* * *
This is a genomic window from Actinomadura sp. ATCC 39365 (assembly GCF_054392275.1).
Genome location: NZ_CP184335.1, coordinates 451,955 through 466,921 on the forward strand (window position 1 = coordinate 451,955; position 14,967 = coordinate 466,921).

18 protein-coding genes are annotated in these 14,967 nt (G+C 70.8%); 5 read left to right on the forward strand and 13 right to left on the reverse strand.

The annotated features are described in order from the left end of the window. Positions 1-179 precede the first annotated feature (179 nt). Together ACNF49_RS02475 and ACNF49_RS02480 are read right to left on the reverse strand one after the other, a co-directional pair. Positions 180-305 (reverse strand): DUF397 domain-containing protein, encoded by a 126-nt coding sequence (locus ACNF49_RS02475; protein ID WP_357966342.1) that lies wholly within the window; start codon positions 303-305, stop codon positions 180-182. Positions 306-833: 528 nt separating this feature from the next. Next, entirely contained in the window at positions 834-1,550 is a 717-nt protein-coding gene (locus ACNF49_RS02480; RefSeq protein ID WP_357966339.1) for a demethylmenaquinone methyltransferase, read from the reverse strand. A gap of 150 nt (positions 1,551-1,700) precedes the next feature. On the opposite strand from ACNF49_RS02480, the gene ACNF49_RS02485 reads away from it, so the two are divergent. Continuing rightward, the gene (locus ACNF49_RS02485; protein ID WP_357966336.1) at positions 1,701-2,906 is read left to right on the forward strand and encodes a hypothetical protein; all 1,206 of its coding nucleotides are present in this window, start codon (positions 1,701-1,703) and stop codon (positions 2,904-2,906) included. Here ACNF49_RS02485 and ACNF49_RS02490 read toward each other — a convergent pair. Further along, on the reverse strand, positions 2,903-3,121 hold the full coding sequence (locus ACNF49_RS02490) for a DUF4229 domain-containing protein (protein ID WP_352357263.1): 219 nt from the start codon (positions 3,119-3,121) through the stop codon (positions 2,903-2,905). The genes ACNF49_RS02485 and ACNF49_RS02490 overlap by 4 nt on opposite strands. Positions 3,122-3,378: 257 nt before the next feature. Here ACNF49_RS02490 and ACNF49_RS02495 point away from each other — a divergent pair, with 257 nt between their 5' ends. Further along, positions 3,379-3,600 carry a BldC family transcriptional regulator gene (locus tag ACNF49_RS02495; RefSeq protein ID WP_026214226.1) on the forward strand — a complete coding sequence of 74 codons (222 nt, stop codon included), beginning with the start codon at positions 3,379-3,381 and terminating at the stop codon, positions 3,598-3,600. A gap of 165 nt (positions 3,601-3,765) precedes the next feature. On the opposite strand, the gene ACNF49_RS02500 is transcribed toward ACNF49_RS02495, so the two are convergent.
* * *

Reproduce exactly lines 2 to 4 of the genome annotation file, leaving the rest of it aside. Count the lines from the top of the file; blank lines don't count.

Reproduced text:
Genome location: NZ_CP184335.1, coordinates 451,955 through 466,921 on the forward strand (window position 1 = coordinate 451,955; position 14,967 = coordinate 466,921).

18 protein-coding genes are annotated in these 14,967 nt (G+C 70.8%); 5 read left to right on the forward strand and 13 right to left on the reverse strand.

The annotated features are described in order from the left end of the window. Positions 1-179 precede the first annotated feature (179 nt). Together ACNF49_RS02475 and ACNF49_RS02480 are read right to left on the reverse strand one after the other, a co-directional pair. Positions 180-305 (reverse strand): DUF397 domain-containing protein, encoded by a 126-nt coding sequence (locus ACNF49_RS02475; protein ID WP_357966342.1) that lies wholly within the window; start codon positions 303-305, stop codon positions 180-182. Positions 306-833: 528 nt separating this feature from the next. Next, entirely contained in the window at positions 834-1,550 is a 717-nt protein-coding gene (locus ACNF49_RS02480; RefSeq protein ID WP_357966339.1) for a demethylmenaquinone methyltransferase, read from the reverse strand. A gap of 150 nt (positions 1,551-1,700) precedes the next feature. On the opposite strand from ACNF49_RS02480, the gene ACNF49_RS02485 reads away from it, so the two are divergent. Continuing rightward, the gene (locus ACNF49_RS02485; protein ID WP_357966336.1) at positions 1,701-2,906 is read left to right on the forward strand and encodes a hypothetical protein; all 1,206 of its coding nucleotides are present in this window, start codon (positions 1,701-1,703) and stop codon (positions 2,904-2,906) included. Here ACNF49_RS02485 and ACNF49_RS02490 read toward each other — a convergent pair. Further along, on the reverse strand, positions 2,903-3,121 hold the full coding sequence (locus ACNF49_RS02490) for a DUF4229 domain-containing protein (protein ID WP_352357263.1): 219 nt from the start codon (positions 3,119-3,121) through the stop codon (positions 2,903-2,905). The genes ACNF49_RS02485 and ACNF49_RS02490 overlap by 4 nt on opposite strands. Positions 3,122-3,378: 257 nt before the next feature. Here ACNF49_RS02490 and ACNF49_RS02495 point away from each other — a divergent pair, with 257 nt between their 5' ends. Further along, positions 3,379-3,600 carry a BldC family transcriptional regulator gene (locus tag ACNF49_RS02495; RefSeq protein ID WP_026214226.1) on the forward strand — a complete coding sequence of 74 codons (222 nt, stop codon included), beginning with the start codon at positions 3,379-3,381 and terminating at the stop codon, positions 3,598-3,600. A gap of 165 nt (positions 3,601-3,765) precedes the next feature. On the opposite strand, the gene ACNF49_RS02500 is transcribed toward ACNF49_RS02495, so the two are convergent.